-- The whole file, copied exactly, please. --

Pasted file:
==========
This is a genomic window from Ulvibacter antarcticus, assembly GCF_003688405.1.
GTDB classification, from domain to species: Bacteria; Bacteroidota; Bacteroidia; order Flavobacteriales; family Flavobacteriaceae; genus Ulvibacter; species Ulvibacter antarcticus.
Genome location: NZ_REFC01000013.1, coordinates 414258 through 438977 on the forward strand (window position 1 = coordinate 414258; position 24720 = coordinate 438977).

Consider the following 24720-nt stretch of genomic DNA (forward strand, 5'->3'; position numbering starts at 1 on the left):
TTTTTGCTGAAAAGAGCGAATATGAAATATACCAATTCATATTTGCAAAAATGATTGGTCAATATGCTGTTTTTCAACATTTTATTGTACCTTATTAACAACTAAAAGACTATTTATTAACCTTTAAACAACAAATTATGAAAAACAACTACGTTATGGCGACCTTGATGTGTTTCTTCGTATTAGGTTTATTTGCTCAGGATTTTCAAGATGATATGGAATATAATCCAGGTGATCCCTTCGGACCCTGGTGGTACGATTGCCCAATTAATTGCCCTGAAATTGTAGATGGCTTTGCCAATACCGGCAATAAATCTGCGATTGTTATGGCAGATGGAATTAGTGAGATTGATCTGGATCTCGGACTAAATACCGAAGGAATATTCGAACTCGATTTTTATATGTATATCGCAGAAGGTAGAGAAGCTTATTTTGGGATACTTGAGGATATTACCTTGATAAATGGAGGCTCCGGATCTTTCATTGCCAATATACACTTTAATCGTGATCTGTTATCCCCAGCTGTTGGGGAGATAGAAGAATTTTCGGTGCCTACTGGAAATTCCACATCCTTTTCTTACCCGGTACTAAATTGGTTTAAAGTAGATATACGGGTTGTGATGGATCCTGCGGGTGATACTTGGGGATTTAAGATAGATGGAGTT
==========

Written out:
This is a genomic window from Ulvibacter antarcticus, assembly GCF_003688405.1.
GTDB classification, from domain to species: Bacteria; Bacteroidota; Bacteroidia; order Flavobacteriales; family Flavobacteriaceae; genus Ulvibacter; species Ulvibacter antarcticus.
Genome location: NZ_REFC01000013.1, coordinates 414258 through 438977 on the forward strand (window position 1 = coordinate 414258; position 24720 = coordinate 438977).

Consider the following 24720-nt stretch of genomic DNA (forward strand, 5'->3'; position numbering starts at 1 on the left):
TTTTTGCTGAAAAGAGCGAATATGAAATATACCAATTCATATTTGCAAAAATGATTGGTCAATATGCTGTTTTTCAACATTTTATTGTACCTTATTAACAACTAAAAGACTATTTATTAACCTTTAAACAACAAATTATGAAAAACAACTACGTTATGGCGACCTTGATGTGTTTCTTCGTATTAGGTTTATTTGCTCAGGATTTTCAAGATGATATGGAATATAATCCAGGTGATCCCTTCGGACCCTGGTGGTACGATTGCCCAATTAATTGCCCTGAAATTGTAGATGGCTTTGCCAATACCGGCAATAAATCTGCGATTGTTATGGCAGATGGAATTAGTGAGATTGATCTGGATCTCGGACTAAATACCGAAGGAATATTCGAACTCGATTTTTATATGTATATCGCAGAAGGTAGAGAAGCTTATTTTGGGATACTTGAGGATATTACCTTGATAAATGGAGGCTCCGGATCTTTCATTGCCAATATACACTTTAATCGTGATCTGTTATCCCCAGCTGTTGGGGAGATAGAAGAATTTTCGGTGCCTACTGGAAATTCCACATCCTTTTCTTACCCGGTACTAAATTGGTTTAAAGTAGATATACGGGTTGTGATGGATCCTGCGGGTGATACTTGGGGATTTAAGATAGATGGAGTT